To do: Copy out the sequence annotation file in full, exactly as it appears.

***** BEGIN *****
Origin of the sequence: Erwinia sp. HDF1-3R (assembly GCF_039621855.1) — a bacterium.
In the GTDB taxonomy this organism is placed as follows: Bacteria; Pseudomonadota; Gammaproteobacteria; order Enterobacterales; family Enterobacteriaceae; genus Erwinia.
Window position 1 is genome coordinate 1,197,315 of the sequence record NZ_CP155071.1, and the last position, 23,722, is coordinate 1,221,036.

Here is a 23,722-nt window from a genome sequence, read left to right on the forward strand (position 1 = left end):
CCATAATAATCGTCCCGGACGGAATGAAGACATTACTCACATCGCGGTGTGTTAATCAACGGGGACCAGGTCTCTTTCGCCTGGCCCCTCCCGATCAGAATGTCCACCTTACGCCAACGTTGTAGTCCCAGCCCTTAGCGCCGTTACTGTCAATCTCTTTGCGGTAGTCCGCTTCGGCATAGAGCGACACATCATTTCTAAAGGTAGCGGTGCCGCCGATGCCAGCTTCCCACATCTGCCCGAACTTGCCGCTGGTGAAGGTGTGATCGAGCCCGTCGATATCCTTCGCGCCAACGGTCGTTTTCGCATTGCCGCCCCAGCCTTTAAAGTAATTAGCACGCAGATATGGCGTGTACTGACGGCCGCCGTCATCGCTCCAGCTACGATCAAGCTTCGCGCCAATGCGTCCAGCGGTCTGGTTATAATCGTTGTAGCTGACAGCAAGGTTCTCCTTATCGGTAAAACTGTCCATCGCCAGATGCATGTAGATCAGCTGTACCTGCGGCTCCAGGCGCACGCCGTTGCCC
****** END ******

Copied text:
Origin of the sequence: Erwinia sp. HDF1-3R (assembly GCF_039621855.1) — a bacterium.
In the GTDB taxonomy this organism is placed as follows: Bacteria; Pseudomonadota; Gammaproteobacteria; order Enterobacterales; family Enterobacteriaceae; genus Erwinia.
Window position 1 is genome coordinate 1,197,315 of the sequence record NZ_CP155071.1, and the last position, 23,722, is coordinate 1,221,036.

Here is a 23,722-nt window from a genome sequence, read left to right on the forward strand (position 1 = left end):
CCATAATAATCGTCCCGGACGGAATGAAGACATTACTCACATCGCGGTGTGTTAATCAACGGGGACCAGGTCTCTTTCGCCTGGCCCCTCCCGATCAGAATGTCCACCTTACGCCAACGTTGTAGTCCCAGCCCTTAGCGCCGTTACTGTCAATCTCTTTGCGGTAGTCCGCTTCGGCATAGAGCGACACATCATTTCTAAAGGTAGCGGTGCCGCCGATGCCAGCTTCCCACATCTGCCCGAACTTGCCGCTGGTGAAGGTGTGATCGAGCCCGTCGATATCCTTCGCGCCAACGGTCGTTTTCGCATTGCCGCCCCAGCCTTTAAAGTAATTAGCACGCAGATATGGCGTGTACTGACGGCCGCCGTCATCGCTCCAGCTACGATCAAGCTTCGCGCCAATGCGTCCAGCGGTCTGGTTATAATCGTTGTAGCTGACAGCAAGGTTCTCCTTATCGGTAAAACTGTCCATCGCCAGATGCATGTAGATCAGCTGTACCTGCGGCTCCAGGCGCACGCCGTTGCCC